SAO PAULO (Reuters) - Not even death can sever fans’ links with their beloved football team, promises a campaign to boost organ donations in Brazil which has helped to cut waiting lists for cornea and heart transplants to all-time lows.
Some 57,000 fans of football club Sport have signed up as donors in Pernambuco, the northeastern state where the team are based, since the “Immortal Fans” campaign began 13 months ago.
“I promise your eyes will keep on watching Sport,” says Adriano dos Santos, a fan of the club who is awaiting a cornea transplant, in a video linked to the campaign which is backed by Brazil’s health ministry.
“Your lungs will keep on breathing for Sport,” says Luiz Antonio, a fan awaiting a lung transplant, while heart patient Marleide dos Santos adds: “I promise your heart will keep on beating for Sport.”
More than 30 top sides actively encourage their fans to donate blood and several, including Corinthians, who last year beat Chelsea to win the Club World Cup, have put health messages or slogans on their strips.
One club, Victoria, replaced their red-and-black hooped shirts earlier this year with white-and-black hoops and only reverted to red when fans had donated a certain amount of blood.
Sport’s campaign goes farthest and is certainly the most successful. Organ donations have increased 54 percent over the last year, helping to clear the long-standing waiting list for cornea transplants in Pernambuco.
“Overall, the number of people who are organ donors has gone up and the number of people waiting for organs has gone down,” said Jacqueline Diniz, a nurse who leads the education campaign at the Pernambuco Transplant Centre. “This has been very important and had a huge impact.”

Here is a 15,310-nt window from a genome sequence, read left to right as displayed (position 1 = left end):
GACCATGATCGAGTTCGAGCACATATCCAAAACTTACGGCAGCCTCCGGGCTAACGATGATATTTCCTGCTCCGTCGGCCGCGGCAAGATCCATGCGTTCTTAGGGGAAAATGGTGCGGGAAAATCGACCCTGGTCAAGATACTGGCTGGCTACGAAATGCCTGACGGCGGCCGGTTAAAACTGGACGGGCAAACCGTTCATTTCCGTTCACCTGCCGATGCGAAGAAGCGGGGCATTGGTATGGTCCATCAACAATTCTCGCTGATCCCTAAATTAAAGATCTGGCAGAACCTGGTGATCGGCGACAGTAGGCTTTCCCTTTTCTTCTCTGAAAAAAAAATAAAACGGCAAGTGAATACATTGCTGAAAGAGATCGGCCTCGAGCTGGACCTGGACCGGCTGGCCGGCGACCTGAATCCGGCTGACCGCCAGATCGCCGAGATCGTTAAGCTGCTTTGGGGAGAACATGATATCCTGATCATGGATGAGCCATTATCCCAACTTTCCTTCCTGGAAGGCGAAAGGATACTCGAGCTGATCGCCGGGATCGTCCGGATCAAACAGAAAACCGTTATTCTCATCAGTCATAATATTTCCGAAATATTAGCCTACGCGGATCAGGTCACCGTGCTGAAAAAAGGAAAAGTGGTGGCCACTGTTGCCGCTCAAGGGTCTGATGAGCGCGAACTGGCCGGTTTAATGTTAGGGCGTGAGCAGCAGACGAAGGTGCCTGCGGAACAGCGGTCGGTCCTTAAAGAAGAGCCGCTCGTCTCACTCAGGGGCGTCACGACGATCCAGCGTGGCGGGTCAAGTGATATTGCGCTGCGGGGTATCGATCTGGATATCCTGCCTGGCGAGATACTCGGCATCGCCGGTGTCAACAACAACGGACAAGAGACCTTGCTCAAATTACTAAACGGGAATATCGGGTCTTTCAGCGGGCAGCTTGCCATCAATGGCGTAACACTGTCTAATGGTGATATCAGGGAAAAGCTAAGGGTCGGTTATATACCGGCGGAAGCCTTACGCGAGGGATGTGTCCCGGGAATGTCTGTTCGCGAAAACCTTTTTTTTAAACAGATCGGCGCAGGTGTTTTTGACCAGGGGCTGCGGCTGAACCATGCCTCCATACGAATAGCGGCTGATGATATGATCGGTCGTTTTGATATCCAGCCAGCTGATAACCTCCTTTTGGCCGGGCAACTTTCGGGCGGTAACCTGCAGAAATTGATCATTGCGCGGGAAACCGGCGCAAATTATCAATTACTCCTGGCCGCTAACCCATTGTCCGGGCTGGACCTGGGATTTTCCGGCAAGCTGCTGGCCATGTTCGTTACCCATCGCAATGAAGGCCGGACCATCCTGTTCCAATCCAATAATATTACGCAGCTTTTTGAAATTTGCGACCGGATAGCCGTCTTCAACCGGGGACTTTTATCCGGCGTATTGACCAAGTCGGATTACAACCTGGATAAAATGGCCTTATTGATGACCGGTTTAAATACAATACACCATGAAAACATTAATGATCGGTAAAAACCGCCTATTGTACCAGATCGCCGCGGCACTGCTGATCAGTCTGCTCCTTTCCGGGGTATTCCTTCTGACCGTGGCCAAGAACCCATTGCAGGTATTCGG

The idea began last year with a brainwave from the Ogilvy advertising agency. The firm initially sought out Flamengo, the Rio de Janeiro side that has more than 30 million fans spread across Brazil.
Flamengo officials would not commit to the campaign so Ogilvy turned to Sport, a smaller club, but one whose fans are just as passionate.
“Sport loved the idea,” said Marcela Lima, the club’s Director of Marketing. “We understood that it is extremely important for a big club like ours to encourage and inform our supporters about how to save lives by being an organ donor.”
The club ran advertisements at the stadium on match days and was given free media time by local radio stations, newspapers and broadcasters.
Celebrity supporters added their voices to the campaign and fans awaiting transplants took to the field with the team before some home fixtures.
Fans can sign up for the donor card at the club’s stadium, print their own via the Facebook page, or request it by mail. The card comes in Sport’s red-and-black colours with the club crest, and declares them “Sport Donor.”
It informs family and medical professionals that the holder agrees to donate his or her organs after they die.
In Brazil, next of kin have the last word on whether or not to permit organ removal. In the past, more than four in five families have refused to let doctors take organs from relatives after death, according to Brazil’s Health Ministry.
“Families have the final say so it is important for them to know,” said Diniz. “Death is a traumatic event and many families want to see their loved ones remain intact but when they know the deceased has a donor card they respect their wishes.”
The success of the programme has brought Ogilvy worldwide praise, including eight prizes at the prestigious Cannes International Festival of Creativity.
Now, company executive Paco Conde, who created the campaign, hopes to sign up other clubs and turn that success into more lives saved.
Millonarios of Colombia had asked to create their own donor card and an advertising agency in the United States was sounding out Major League Soccer clubs as possible partners, Conde said.
A lifelong Real Madrid fan, Conde said he was amazed at the fans’ passion and their ability to put aside local rivalries for a good cause.
He even said he would be happy with a heart from a rival Barcelona fan if he ever needed a transplant.
“This isn’t about one team,” he said. “It’s about us all. We want other teams to do it because the more teams that do it, the more lives we save.”
Editing by Clare Fallon